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-   -   Poll - Pull or Pound? (https://vansairforce.net/community/showthread.php?t=197664)

bhassel 07-26-2021 09:05 PM

Poll - Pull or Pound?
 
Rivets!

having built most of an RV-12 I can honestly say I'm voting pull rivets. Much quicker build! Of course that doesn't mean you can't use solid rivets, if you want, does it?

Bob

FlyinRhino 07-26-2021 09:11 PM

I vote pulled also for ease of building.

David Paule 07-26-2021 09:12 PM

They can have potentially different strengths. A design for one might require somewhat more rivets or larger ones than a design for the other. There are impacts.

Dave

ArlingtonRV 07-26-2021 09:18 PM

Solid
 
Having built a -12, much of a -7 and parts of a Sportsman and Glastar, I prefer solid rivets. Makes for a much smoother finish, easier to paint, easier to clean.

NYTOM 07-27-2021 05:42 AM

Quality suffers for the sake of build speed
 
Probably just me and donít mean to knock the assemblers out there but pulled rivets just look cheap, amateurish and temporary. :eek: Obviously they are the required for certain special situations but otherwise just makes the project look like a high school shop project. Take the time and effort to use solid rivets for a more professional build. :) Sorry but just my stinky opinion.:D

Girraf 07-27-2021 06:40 AM

Solid
 
To me, pull rivets are appealing for their ease of installation only. There's probably a cost savings for new builders WRT to tooling if they went with pull rivets. Some of the most expensive aircraft tools I own are mainly for installing solid countersunk rivets (DRDT-2, squeezer, rivet gun, tungsten bar) For repeat builders who are the likely customers in the near term, no advantage there.

PCHunt 07-27-2021 06:41 AM

Seems to me that decision is up to the designer!

;)

RV6_flyer 07-27-2021 06:53 AM

Quote:

Originally Posted by PCHunt (Post 1543533)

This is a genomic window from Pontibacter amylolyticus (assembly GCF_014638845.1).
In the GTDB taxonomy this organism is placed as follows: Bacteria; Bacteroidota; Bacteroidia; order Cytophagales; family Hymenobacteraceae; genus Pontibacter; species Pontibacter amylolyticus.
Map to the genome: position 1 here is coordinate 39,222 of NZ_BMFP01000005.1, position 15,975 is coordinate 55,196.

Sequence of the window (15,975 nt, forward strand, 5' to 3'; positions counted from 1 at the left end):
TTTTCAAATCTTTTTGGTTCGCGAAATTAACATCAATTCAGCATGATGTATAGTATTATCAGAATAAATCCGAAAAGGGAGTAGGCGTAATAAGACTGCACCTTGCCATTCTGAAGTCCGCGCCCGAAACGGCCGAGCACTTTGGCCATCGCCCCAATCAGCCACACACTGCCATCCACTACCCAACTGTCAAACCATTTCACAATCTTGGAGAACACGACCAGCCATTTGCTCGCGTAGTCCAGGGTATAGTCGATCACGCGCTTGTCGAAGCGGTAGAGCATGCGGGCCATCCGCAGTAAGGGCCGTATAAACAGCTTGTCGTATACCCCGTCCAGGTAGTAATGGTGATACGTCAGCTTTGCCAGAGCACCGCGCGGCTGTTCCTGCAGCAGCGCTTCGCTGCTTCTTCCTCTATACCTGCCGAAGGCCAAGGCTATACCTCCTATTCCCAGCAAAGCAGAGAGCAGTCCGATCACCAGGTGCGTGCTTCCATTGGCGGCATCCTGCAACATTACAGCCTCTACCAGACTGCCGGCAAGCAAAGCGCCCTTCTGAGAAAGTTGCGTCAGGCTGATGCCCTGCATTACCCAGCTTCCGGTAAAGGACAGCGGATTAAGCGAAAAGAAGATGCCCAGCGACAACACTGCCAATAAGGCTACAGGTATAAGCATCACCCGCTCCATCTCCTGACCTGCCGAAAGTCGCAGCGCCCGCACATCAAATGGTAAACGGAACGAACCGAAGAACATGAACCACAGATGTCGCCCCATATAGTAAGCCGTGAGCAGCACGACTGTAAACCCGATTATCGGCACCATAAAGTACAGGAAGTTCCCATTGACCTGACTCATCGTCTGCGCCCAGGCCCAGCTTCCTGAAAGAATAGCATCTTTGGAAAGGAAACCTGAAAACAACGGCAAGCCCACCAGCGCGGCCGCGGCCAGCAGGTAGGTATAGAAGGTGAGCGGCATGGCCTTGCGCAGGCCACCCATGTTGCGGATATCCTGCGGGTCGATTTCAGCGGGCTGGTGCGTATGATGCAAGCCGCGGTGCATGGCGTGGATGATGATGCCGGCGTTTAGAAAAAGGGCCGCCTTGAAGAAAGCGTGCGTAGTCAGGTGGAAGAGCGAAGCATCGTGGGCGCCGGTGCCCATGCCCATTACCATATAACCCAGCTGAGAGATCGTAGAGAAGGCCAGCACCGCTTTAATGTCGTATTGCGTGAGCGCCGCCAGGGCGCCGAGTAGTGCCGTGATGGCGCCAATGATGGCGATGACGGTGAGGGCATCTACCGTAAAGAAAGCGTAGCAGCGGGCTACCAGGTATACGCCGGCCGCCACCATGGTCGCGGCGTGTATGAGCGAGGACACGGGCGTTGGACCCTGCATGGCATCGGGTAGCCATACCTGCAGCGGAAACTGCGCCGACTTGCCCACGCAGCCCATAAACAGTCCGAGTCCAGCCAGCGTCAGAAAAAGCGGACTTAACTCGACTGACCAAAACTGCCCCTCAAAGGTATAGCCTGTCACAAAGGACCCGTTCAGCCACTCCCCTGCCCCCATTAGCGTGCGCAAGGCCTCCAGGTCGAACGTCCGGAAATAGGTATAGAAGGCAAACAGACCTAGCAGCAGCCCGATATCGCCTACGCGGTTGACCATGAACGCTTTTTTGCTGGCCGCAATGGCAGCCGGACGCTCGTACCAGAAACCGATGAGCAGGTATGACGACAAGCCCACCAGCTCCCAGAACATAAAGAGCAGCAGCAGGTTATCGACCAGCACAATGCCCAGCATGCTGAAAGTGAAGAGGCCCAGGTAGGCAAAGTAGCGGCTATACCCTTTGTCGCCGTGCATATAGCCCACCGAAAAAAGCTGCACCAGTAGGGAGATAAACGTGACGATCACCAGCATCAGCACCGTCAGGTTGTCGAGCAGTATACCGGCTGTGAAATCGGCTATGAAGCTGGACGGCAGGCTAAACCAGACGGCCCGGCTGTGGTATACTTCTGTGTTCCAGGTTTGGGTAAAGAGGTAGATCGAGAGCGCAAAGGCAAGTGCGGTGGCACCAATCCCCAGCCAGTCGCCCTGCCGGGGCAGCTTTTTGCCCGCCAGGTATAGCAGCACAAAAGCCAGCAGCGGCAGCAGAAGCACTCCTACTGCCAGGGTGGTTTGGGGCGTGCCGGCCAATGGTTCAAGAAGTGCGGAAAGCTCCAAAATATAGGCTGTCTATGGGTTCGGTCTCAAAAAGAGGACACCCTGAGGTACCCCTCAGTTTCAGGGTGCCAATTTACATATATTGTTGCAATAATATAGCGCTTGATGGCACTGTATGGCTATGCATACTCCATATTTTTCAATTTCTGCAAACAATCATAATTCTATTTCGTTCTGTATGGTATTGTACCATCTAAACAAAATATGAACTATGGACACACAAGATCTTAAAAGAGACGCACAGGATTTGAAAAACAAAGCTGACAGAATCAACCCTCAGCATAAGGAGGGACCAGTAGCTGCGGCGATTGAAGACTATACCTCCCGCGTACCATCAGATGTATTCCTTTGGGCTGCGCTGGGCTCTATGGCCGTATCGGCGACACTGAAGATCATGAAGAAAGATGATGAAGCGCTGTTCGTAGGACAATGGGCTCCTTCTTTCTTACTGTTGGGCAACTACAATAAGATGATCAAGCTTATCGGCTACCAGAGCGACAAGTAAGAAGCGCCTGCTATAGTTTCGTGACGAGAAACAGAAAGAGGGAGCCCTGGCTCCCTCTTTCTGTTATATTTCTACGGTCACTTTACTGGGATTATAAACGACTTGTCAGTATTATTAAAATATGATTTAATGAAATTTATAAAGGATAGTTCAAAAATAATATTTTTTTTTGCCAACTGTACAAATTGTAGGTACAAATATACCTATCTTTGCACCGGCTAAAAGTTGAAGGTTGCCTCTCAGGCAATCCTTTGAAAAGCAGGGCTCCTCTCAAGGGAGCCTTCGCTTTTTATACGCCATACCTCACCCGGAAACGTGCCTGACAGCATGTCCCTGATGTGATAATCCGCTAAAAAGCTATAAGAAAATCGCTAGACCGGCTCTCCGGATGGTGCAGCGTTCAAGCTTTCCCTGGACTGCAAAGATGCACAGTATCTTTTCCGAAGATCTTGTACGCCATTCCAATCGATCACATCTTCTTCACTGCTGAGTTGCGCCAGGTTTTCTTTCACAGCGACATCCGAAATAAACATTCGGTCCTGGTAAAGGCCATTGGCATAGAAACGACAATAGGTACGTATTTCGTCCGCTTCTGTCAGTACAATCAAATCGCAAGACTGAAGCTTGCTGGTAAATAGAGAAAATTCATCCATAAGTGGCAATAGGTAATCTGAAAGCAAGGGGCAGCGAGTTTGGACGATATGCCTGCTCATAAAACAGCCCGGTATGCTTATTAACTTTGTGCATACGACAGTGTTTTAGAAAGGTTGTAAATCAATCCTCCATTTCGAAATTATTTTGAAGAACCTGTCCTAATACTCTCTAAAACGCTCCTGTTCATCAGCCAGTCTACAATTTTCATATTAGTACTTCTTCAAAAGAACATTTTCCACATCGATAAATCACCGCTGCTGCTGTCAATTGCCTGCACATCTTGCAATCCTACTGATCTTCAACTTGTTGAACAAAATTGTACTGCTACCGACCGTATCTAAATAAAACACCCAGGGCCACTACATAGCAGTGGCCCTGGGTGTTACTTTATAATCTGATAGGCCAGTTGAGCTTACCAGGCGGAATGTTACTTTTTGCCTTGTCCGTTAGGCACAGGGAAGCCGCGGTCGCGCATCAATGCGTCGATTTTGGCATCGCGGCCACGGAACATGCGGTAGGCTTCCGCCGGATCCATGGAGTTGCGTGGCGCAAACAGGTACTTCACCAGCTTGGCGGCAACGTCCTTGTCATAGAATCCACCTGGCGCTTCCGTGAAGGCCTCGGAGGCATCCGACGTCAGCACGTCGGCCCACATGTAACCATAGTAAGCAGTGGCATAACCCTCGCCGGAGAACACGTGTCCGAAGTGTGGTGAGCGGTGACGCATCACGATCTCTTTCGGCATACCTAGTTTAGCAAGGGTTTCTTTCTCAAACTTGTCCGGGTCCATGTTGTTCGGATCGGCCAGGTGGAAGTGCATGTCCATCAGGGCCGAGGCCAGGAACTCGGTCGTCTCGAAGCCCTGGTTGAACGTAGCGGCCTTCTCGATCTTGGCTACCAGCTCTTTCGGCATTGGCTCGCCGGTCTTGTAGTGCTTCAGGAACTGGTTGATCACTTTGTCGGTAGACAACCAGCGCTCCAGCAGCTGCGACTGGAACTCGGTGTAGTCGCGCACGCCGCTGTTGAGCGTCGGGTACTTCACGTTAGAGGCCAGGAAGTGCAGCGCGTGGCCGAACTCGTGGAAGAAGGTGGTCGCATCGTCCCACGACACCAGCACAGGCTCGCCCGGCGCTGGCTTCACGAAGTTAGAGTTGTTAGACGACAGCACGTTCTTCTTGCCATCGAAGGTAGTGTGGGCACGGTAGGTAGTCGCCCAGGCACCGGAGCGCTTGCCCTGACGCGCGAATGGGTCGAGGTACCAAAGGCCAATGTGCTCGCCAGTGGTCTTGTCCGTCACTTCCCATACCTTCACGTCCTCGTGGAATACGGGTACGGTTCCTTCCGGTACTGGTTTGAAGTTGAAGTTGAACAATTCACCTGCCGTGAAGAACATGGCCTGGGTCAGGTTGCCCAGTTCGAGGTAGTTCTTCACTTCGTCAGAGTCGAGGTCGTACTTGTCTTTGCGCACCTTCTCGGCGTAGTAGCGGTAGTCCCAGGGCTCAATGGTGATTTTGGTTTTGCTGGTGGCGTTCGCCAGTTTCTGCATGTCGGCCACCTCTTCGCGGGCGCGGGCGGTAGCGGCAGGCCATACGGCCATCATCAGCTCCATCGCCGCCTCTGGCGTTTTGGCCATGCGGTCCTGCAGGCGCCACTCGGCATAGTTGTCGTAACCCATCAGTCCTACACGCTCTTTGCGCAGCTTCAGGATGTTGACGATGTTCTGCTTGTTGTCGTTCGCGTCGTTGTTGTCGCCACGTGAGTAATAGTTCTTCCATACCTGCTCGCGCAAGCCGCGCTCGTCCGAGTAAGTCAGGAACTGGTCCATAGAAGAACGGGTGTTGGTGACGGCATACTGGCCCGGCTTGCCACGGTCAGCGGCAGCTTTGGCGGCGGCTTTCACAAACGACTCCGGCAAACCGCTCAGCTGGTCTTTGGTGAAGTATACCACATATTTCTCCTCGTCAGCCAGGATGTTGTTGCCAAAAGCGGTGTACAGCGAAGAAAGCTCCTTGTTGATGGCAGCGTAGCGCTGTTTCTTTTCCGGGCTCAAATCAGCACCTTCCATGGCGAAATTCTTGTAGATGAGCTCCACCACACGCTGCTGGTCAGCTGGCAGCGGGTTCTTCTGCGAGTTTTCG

Seems to me that decision is up to the designer!

;)

Quote:

Originally Posted by Girraf (Post 1543532)
To me, pull rivets are appealing for their ease of installation only. There's probably a cost savings for new builders WRT to tooling if they went with pull rivets. Some of the most expensive aircraft tools I own are mainly for installing solid countersunk rivets (DRDT-2, squeezer, rivet gun, tungsten bar) For repeat builders who are the likely customers in the near term, no advantage there.

The designer will pick what is need for required strength and market price point.

Last time I purchased pulled rivets, they were several times the price of solid rivets. The price of pulled rivets will be a kit price much high than solid rivets. We need a CPA to determine if the price of the tools for solid rivets will cost more than the higher pulled rivet price.

Mel 07-27-2021 06:58 AM

Pulled rivets are heavier, more expensive, typically not as strong, and make assembly easier. If the aircraft is designed for pulled rivets, then strength is not a factor.

As a rule, solid rivets can almost always be substituted for pulled rivets. Not necessarily the other way around.

The important thing when using pulled rivets is to use rivets that have a "specification". Hardware store "pop" rivets must never be used in aircraft construction.

I've built several aircraft using pulled rivets and never had a problem with them.
My biggest objection to pulled rivets is the use of round head rivets. I always use flush rivets. This makes the aircraft look better, easier to paint, and easier to clean.

mburch 07-27-2021 08:06 AM

I voted "pull" but what I actually want is more nuanced than a binary choice. I love squeezing rivets and I don't really even mind driving rivets when I can get my hands on both sides to buck them myself. What I really hate is two-person rivet bucking, since the reliability and availability of your riveting partner becomes a challenge. Not to mention, bucking the rivets inside the fuselage and wings usually involves a lot of painful contortions. So I wouldn't mind a combination of squozen and pulled rivets in order to make solo building easier.


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